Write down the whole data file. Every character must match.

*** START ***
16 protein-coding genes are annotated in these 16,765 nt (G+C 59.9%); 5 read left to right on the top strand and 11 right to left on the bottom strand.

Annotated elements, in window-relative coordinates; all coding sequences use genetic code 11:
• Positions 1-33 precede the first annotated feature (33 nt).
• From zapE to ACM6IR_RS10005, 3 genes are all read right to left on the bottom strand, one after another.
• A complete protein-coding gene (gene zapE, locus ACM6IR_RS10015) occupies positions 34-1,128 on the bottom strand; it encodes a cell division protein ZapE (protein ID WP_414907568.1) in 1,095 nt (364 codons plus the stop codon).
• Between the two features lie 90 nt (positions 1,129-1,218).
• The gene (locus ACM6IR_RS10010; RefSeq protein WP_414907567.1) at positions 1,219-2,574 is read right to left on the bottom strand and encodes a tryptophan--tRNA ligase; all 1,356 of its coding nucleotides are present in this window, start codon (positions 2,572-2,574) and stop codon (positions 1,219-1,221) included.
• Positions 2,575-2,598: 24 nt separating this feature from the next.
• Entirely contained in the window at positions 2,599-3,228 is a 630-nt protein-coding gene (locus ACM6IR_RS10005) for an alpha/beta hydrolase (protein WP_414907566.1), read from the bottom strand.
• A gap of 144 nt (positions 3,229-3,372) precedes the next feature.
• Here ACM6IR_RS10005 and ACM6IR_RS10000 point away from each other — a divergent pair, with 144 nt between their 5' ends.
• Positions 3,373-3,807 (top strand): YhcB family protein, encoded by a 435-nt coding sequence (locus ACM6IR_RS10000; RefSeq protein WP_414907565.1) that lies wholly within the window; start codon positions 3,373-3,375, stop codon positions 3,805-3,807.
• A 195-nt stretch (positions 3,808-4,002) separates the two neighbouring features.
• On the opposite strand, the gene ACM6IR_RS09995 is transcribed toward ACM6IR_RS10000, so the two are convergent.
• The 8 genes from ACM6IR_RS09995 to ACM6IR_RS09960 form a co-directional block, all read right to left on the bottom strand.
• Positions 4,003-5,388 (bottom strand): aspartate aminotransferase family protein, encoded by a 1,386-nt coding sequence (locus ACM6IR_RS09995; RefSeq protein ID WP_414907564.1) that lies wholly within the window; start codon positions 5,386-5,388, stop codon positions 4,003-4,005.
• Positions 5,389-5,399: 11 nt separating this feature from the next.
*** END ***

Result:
16 protein-coding genes are annotated in these 16,765 nt (G+C 59.9%); 5 read left to right on the top strand and 11 right to left on the bottom strand.

Annotated elements, in window-relative coordinates; all coding sequences use genetic code 11:
• Positions 1-33 precede the first annotated feature (33 nt).
• From zapE to ACM6IR_RS10005, 3 genes are all read right to left on the bottom strand, one after another.
• A complete protein-coding gene (gene zapE, locus ACM6IR_RS10015) occupies positions 34-1,128 on the bottom strand; it encodes a cell division protein ZapE (protein ID WP_414907568.1) in 1,095 nt (364 codons plus the stop codon).
• Between the two features lie 90 nt (positions 1,129-1,218).
• The gene (locus ACM6IR_RS10010; RefSeq protein WP_414907567.1) at positions 1,219-2,574 is read right to left on the bottom strand and encodes a tryptophan--tRNA ligase; all 1,356 of its coding nucleotides are present in this window, start codon (positions 2,572-2,574) and stop codon (positions 1,219-1,221) included.
• Positions 2,575-2,598: 24 nt separating this feature from the next.
• Entirely contained in the window at positions 2,599-3,228 is a 630-nt protein-coding gene (locus ACM6IR_RS10005) for an alpha/beta hydrolase (protein WP_414907566.1), read from the bottom strand.
• A gap of 144 nt (positions 3,229-3,372) precedes the next feature.
• Here ACM6IR_RS10005 and ACM6IR_RS10000 point away from each other — a divergent pair, with 144 nt between their 5' ends.
• Positions 3,373-3,807 (top strand): YhcB family protein, encoded by a 435-nt coding sequence (locus ACM6IR_RS10000; RefSeq protein WP_414907565.1) that lies wholly within the window; start codon positions 3,373-3,375, stop codon positions 3,805-3,807.
• A 195-nt stretch (positions 3,808-4,002) separates the two neighbouring features.
• On the opposite strand, the gene ACM6IR_RS09995 is transcribed toward ACM6IR_RS10000, so the two are convergent.
• The 8 genes from ACM6IR_RS09995 to ACM6IR_RS09960 form a co-directional block, all read right to left on the bottom strand.
• Positions 4,003-5,388 (bottom strand): aspartate aminotransferase family protein, encoded by a 1,386-nt coding sequence (locus ACM6IR_RS09995; RefSeq protein ID WP_414907564.1) that lies wholly within the window; start codon positions 5,386-5,388, stop codon positions 4,003-4,005.
• Positions 5,389-5,399: 11 nt separating this feature from the next.